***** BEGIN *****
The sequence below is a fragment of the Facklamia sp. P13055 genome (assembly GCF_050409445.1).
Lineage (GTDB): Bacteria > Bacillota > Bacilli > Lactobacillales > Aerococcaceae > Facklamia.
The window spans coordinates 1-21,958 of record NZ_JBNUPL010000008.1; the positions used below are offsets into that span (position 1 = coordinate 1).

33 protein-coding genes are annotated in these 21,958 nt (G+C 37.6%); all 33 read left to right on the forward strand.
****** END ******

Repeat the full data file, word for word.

The sequence below is a fragment of the Facklamia sp. P13055 genome (assembly GCF_050409445.1).
Lineage (GTDB): Bacteria > Bacillota > Bacilli > Lactobacillales > Aerococcaceae > Facklamia.
The window spans coordinates 1-21,958 of record NZ_JBNUPL010000008.1; the positions used below are offsets into that span (position 1 = coordinate 1).

33 protein-coding genes are annotated in these 21,958 nt (G+C 37.6%); all 33 read left to right on the forward strand.